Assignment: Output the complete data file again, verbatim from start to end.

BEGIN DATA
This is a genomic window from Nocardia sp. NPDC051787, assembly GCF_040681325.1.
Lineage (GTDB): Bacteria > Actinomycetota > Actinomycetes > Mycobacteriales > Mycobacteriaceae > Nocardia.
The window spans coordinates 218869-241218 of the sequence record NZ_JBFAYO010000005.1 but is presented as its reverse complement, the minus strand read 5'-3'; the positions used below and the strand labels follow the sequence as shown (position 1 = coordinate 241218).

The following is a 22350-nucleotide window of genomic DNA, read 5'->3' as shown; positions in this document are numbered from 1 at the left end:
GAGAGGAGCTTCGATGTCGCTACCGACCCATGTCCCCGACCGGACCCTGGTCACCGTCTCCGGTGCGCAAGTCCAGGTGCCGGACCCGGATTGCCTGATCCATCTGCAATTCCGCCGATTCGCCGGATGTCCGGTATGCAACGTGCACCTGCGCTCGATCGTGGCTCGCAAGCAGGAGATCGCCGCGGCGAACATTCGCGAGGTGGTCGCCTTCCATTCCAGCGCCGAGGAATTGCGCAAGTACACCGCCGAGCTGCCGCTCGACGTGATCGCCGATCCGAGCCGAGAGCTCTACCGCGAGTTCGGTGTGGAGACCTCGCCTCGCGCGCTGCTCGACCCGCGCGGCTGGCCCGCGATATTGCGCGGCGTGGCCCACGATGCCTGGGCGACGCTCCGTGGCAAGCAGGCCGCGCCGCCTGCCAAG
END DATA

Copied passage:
This is a genomic window from Nocardia sp. NPDC051787, assembly GCF_040681325.1.
Lineage (GTDB): Bacteria > Actinomycetota > Actinomycetes > Mycobacteriales > Mycobacteriaceae > Nocardia.
The window spans coordinates 218869-241218 of the sequence record NZ_JBFAYO010000005.1 but is presented as its reverse complement, the minus strand read 5'-3'; the positions used below and the strand labels follow the sequence as shown (position 1 = coordinate 241218).

The following is a 22350-nucleotide window of genomic DNA, read 5'->3' as shown; positions in this document are numbered from 1 at the left end:
GAGAGGAGCTTCGATGTCGCTACCGACCCATGTCCCCGACCGGACCCTGGTCACCGTCTCCGGTGCGCAAGTCCAGGTGCCGGACCCGGATTGCCTGATCCATCTGCAATTCCGCCGATTCGCCGGATGTCCGGTATGCAACGTGCACCTGCGCTCGATCGTGGCTCGCAAGCAGGAGATCGCCGCGGCGAACATTCGCGAGGTGGTCGCCTTCCATTCCAGCGCCGAGGAATTGCGCAAGTACACCGCCGAGCTGCCGCTCGACGTGATCGCCGATCCGAGCCGAGAGCTCTACCGCGAGTTCGGTGTGGAGACCTCGCCTCGCGCGCTGCTCGACCCGCGCGGCTGGCCCGCGATATTGCGCGGCGTGGCCCACGATGCCTGGGCGACGCTCCGTGGCAAGCAGGCCGCGCCGCCTGCCAAG